Statoil says the world's first subsea wet gas compressor station is in place on the seafloor near the Gullfaks C platform in the Norwegian North Sea.

MusarraSarah Parker Musarra • Houston

InterMoor completes support work on Heidelberg spar

InterMoor Inc. provided Anadarko Petroleum Corp. with hook-up services for its Heidelberg truss spar in the deepwater Gulf of Mexico after stepping in at short notice for another contractor. The Houston-based company said it adapted its procedures in a short amount of time to ensure the new production facility was safely secured in case of a storm.

The company hooked up the 80,000-b/d spar to three mooring lines in Green Canyon block 860 offshore Louisiana, at a water depth of 5,300 ft (1,600 m) to ensure the hull was storm safe. The project's original contractor then resumed the job to complete the remaining six mooring lines along with the completion of the spar installation as planned.

For the Heidelberg job, InterMoor mobilized five vessels from Fourchon, Louisiana, and provided crews for each. The company initiated the engineering work in March 2015. Offshore work began in early June, and InterMoor completed its part of the hook-up over a two- to three-week period that ended in July. This involved more than 40 InterMoor staff on two tugs and three anchor-handling vessels. The Kirt Chouest and the Dino Chouest were the main AHTVs and a third acted as a support vessel between them and the platform. These vessels, as well as McDermott's DB 50, maintained station-keeping for the spar and completed the hook-up operations to get the spar storm safe.

Todd Veselis, general manager of Permanent Moorings, InterMoor, told Offshore that it took less than two months to adapt its procedures to accommodate for this unique request because of its work with floating production systems (FPS) in the GoM.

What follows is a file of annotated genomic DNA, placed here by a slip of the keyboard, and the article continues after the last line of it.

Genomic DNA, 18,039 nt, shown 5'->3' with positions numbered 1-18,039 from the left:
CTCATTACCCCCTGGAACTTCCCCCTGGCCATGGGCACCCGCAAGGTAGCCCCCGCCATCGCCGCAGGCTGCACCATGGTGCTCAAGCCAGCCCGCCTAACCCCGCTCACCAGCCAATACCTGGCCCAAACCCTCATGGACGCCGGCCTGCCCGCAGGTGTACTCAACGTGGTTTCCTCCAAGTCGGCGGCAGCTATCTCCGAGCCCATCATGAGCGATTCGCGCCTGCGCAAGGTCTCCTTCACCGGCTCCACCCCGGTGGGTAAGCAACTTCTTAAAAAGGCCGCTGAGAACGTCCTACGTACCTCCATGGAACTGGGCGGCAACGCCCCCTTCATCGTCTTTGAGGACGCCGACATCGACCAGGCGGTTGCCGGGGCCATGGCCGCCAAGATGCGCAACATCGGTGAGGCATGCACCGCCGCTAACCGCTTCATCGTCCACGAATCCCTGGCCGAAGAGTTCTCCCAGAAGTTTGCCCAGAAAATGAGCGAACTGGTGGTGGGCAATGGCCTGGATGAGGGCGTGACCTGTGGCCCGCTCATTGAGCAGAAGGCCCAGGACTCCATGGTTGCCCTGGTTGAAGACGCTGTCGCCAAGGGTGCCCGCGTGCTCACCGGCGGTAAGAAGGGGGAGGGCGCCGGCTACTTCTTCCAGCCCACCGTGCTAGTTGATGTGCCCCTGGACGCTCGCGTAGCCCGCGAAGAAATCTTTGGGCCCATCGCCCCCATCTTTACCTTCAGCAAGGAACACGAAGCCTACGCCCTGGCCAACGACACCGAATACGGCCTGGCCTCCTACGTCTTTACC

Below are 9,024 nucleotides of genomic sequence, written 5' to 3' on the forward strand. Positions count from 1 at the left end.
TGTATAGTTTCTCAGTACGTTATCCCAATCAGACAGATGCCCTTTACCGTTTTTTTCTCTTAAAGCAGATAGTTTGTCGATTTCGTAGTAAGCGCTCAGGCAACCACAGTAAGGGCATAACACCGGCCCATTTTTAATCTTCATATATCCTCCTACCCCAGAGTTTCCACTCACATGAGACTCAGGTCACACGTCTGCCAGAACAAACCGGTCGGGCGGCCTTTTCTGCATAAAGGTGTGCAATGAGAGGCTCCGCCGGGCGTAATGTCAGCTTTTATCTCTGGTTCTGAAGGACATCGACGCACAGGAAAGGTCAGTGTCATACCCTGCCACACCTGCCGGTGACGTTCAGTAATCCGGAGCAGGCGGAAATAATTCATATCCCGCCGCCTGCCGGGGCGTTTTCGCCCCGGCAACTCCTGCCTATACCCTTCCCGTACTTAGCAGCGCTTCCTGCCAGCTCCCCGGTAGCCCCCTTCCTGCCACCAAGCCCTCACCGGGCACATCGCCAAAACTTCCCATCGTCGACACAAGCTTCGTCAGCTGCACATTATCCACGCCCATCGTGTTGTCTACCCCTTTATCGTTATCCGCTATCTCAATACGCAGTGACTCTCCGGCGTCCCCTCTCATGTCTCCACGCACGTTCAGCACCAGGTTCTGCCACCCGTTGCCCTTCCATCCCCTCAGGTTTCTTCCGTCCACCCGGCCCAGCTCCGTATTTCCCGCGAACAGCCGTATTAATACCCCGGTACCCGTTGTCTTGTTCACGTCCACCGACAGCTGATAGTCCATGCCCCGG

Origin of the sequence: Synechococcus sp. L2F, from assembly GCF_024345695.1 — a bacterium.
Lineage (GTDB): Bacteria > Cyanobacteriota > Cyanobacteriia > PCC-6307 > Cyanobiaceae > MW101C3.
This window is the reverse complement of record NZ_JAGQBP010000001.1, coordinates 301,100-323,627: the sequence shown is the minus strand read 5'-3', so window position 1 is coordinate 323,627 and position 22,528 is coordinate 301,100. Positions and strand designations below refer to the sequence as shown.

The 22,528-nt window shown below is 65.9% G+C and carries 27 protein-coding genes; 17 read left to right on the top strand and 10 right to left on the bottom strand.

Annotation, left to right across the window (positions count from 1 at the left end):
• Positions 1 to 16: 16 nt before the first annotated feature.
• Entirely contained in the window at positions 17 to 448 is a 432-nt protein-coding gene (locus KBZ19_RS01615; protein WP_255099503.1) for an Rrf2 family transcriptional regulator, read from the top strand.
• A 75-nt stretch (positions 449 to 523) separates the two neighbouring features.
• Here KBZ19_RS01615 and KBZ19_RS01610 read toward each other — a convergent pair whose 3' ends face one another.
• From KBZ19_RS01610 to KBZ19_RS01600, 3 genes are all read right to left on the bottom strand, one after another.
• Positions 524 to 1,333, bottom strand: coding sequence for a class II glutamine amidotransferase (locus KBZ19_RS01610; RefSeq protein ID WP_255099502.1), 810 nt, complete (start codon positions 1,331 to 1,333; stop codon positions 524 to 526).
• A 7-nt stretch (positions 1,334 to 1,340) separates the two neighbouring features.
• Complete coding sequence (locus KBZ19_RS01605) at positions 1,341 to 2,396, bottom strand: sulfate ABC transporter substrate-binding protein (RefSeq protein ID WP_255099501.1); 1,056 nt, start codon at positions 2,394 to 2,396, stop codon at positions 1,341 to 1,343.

He specifically named InterMoor's work on ATP Oil & Gas' Mirage field, which is part of the Telemark hub, and LLOG's Delta House semisubmersible FPS.

Pictured is the Heidelberg spar as it is being prepared for mooring work. (Photo courtesy InterMoor)

"We drew heavily from previous experience with similar techniques and installation, which was a big part as to how we turned this around so quickly," Veselis told Offshore. He continued by noting that while every job differed, there were enough similarities within these projects that the company had good starting points in developing Heidelberg's mooring and hook-up techniques.

InterMoor's vessel expertise also allowed it to mobilize quickly. The company previously installed mooring components using similar AHTVs. A spokesperson for InterMoor confirmed to Offshore that InterMoor set a company record while completing the Heidelberg job: With a chain of 157 mm and a rope of 10-in., these are the largest mooring components the company has installed from an AHTV.

Previously, InterMoor fabricated some suction piles for the Heidelberg project in February 2015 and provided representatives during the installation of the Lucius spar, which is identical to the Heidelberg, in 2014. For additional information on the Heidelberg and Lucius spars, see page 40.

Subsea service providers expand offerings

According to a recent report issued by Douglas-Westwood (DW), the subsea sector is moving away from using multiple vendors toward selecting one provider that offers multiple services.